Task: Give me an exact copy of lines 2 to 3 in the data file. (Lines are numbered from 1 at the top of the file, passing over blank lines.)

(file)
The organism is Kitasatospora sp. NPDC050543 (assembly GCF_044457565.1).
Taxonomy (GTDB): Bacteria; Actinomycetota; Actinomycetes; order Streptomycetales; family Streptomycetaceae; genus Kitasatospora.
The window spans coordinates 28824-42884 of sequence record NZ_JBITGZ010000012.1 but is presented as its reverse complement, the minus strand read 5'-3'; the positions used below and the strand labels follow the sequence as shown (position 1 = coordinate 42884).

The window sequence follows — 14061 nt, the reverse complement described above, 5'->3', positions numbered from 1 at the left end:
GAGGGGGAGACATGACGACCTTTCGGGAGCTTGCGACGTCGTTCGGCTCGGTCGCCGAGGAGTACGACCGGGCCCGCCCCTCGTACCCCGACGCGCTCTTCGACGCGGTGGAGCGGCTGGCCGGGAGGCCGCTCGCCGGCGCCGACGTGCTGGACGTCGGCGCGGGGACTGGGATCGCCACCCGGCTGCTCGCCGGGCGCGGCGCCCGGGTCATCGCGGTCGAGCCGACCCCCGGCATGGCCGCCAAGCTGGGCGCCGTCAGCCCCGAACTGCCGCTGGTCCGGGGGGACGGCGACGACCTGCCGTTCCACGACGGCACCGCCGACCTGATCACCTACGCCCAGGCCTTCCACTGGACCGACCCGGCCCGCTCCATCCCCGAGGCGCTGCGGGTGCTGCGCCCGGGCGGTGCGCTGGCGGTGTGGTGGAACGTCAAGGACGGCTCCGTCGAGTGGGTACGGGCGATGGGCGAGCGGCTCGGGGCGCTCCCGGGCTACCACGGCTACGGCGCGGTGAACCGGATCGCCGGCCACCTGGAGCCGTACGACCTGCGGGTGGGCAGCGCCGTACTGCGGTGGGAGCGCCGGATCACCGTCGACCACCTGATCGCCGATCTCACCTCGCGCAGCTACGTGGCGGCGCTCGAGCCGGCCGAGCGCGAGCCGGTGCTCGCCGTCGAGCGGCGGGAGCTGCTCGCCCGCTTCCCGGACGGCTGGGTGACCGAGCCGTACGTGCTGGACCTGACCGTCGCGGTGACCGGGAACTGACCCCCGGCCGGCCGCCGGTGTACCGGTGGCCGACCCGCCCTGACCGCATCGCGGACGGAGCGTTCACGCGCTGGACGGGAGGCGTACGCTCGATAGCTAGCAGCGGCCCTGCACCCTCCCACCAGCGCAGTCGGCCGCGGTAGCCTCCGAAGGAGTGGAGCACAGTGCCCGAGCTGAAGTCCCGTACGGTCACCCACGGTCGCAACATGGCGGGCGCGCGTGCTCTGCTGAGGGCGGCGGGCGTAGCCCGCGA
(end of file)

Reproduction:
Taxonomy (GTDB): Bacteria; Actinomycetota; Actinomycetes; order Streptomycetales; family Streptomycetaceae; genus Kitasatospora.
The window spans coordinates 28824-42884 of sequence record NZ_JBITGZ010000012.1 but is presented as its reverse complement, the minus strand read 5'-3'; the positions used below and the strand labels follow the sequence as shown (position 1 = coordinate 42884).